Pavement that absorbs water became vogue in 2012
When the storm of the century deluged west central Oregon last winter causing millions of dollars of flood damage to homes, businesses and infrastructure, one area that was conspicuously untouched was a high-profile environmental community with a unique stormwater control system.
Pringle Creek in Salem, Oregon was conceived as a low-environmental-impact community, from its building designs, landscaping and energy systems, to its stormwater control scheme, which relies on roads and parking lots made of porous asphalt pavement to filter and store stormwater and allow it to percolate back into the ground rather than add to the loads on drainage systems that flow into creeks and rivers.
The system worked well from the beginning, but no one knew for sure how it would perform in severe conditions. So it was a true "watershed" moment in time when January's epic storm flooded roads and rivers all over the Salem area, while Pringle Creek experienced nothing more than a puddle or two
The community's green stormwater system had not only protected the environment, it had saved residents from potentially thousands or millions of dollars of storm damage.
Porous Asphalt's Big Year
Pringle Creek's performance opened the curtain on a remarkable year in porous asphalt pavement's long march to acceptance among the engineers and planners who design U.S. roads and parking lots. That march climaxed in the summer construction season, when dozens of porous pavement projects, large and small, public and private, were installed all over the country.
One of the highest-profile projects being built is in New York's picturesque Adirondack Mountains. The use of porous asphalt pavement for Beach Road on the south end of Lake George has been called "one of the most important lake saving projects in the history of Lake George" by the Lake George Association.
Adding to the project's significance was the fact that Beach Road is the heaviest-travelled roadway in New York to incorporate porous asphalt pavement. The road is used by 5,800 vehicles daily.
Porous asphalt solves an environment problem for Lake George, where stormwater is the number one source of contaminants entering the lake, and Beach Road serves an area of intense development that heightened concerns for the lake's water quality.
An urban flooding solution
Downstate, in the New York City borough of Queens, porous asphalt pavement was being tapped as part of a multi-year project to solve chronic flooding problems in the Springfield Gardens area. It is a low-lying area with poor drainage which is exacerbated by impervious surfaces like roads and sidewalks which create more stormwater run-off from rains and snow melts.
Porous asphalt is part of a long term plan that includes lake draining and the creation of wetlands to relieve flooding. This application underscores porous asphalt's value in flood relief.
"Porous asphalt pavement is an important flood relief tool in places like Queens where space is at a premium," explains Mike Kvach, Executive Director for the Asphalt Pavement Alliance. "You can reduce or eliminate stormwater infrastructure such as detention basins and storm sewer outlets. On top of the cost savings, porous pavements actually improve the water quality of the outflow."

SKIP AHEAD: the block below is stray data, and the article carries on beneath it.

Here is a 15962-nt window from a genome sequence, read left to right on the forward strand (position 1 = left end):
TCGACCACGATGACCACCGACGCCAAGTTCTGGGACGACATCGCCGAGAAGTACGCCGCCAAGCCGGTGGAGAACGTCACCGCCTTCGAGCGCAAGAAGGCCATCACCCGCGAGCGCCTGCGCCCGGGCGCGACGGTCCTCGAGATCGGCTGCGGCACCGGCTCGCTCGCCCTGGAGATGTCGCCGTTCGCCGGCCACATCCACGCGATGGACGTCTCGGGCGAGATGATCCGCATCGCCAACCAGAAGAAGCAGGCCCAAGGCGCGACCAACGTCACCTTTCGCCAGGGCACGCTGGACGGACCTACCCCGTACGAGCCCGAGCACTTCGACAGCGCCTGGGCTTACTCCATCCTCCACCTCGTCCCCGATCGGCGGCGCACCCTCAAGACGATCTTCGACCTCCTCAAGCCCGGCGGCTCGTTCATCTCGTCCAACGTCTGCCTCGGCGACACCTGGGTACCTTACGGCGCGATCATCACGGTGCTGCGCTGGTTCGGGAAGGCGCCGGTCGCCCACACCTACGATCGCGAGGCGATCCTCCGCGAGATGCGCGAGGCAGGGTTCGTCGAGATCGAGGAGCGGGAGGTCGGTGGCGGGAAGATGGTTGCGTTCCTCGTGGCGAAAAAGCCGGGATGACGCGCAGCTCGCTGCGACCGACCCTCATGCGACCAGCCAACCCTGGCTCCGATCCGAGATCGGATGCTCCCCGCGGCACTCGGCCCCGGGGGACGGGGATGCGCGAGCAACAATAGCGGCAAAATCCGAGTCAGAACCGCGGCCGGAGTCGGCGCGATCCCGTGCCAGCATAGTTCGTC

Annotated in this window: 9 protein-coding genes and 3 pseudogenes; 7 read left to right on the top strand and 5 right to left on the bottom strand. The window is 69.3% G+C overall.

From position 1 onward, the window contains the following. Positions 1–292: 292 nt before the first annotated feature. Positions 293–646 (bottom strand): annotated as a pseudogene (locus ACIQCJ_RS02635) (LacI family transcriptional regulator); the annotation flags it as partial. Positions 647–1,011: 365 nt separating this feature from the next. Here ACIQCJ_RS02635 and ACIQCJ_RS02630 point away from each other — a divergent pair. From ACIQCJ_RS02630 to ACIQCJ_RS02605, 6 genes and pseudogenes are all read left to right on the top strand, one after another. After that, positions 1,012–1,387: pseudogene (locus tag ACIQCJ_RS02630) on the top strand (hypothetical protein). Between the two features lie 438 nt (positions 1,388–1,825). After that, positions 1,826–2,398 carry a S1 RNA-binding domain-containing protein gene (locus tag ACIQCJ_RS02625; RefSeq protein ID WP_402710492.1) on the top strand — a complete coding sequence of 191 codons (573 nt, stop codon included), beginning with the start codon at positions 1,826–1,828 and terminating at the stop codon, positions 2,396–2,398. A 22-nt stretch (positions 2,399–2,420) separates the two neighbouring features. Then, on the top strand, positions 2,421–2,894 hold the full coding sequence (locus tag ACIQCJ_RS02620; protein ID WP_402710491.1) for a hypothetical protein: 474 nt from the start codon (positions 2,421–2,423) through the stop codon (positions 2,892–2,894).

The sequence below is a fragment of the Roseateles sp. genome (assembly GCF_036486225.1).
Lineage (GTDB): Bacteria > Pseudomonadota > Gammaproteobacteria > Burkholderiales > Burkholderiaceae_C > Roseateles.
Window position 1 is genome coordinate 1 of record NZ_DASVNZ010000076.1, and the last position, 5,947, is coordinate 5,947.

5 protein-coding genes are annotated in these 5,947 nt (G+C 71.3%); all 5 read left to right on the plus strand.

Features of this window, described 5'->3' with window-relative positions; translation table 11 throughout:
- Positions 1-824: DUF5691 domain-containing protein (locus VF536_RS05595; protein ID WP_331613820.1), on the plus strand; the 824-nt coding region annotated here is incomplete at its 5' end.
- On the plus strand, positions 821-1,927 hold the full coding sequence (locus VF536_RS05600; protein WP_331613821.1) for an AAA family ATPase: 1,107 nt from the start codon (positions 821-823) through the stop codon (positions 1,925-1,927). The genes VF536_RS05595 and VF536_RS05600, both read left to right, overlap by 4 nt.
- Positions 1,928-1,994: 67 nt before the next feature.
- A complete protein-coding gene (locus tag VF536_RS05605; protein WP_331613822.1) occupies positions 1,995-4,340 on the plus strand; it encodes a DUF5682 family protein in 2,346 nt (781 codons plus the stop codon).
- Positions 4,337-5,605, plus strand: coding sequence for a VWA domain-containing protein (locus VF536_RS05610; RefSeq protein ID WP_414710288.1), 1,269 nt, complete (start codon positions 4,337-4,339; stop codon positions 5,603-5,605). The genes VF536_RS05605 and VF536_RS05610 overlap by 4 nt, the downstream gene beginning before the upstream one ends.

The acceptance of porous asphalt extended all over the United States in the construction season of 2012.
The pavement was demonstrated at the National Sustainable Design Competition last spring on the National Mall in Washington, DC and was cited by Popular Mechanics magazine as one of the top "11 clever greentech concepts" in the exhibit. The demonstration was also a crowd favorite, drawing attention from hundreds of exhibit-goers from all over the U.S. and the world.
Around the country, dozens of parking lots were constructed from porous asphalt, many owned by private companies using porous asphalt’s water management characteristics to satisfy zoning requirements without sacrificing parking space. Porous asphalt parking lots are also popular with environmentally sensitive institutions, including Lock Haven University in Pennsylvania, which completed a two-year porous asphalt parking lot project this summer.
One of the most notable street projects took place in Buffalo, New York, where the city unveiled the first of seven planned residential streets to be converted to porous asphalt pavement to relieve flooding in North Buffalo.
Enhanced water quality and flood control are the two most popular benefits of porous asphalt pavement, but there are many others.
Because water rapidly flows through the pavement surface, porous asphalt improves skid resistance. Another benefit in the urban landscape is that porous asphalt is one of the coolest pavement choices available to engineers concerned about the urban heat island effect. Porous asphalt also requires less road salt than conventional pavements to remove snow and ice. (Sand should never be used on these pavements, since it can eventually clog the pores at the pavement surface.)
How it's made
Porous asphalt pavement consists of one or more layers of “open-graded” asphalt mix placed atop a stone reservoir of large, single-size crushed stone. The engineering term “open-graded” indicates that the stone is sized to create voids throughout the structure that allow water to quickly filter through.
Porous pavement has been around for many years – an early example built in the 1970s at Walden Pond, Massachusetts, is still functioning – but its strength and durability have been enhanced in recent years by the evolution of high-performance materials and improved engineering practices.
Contact Mike Kvach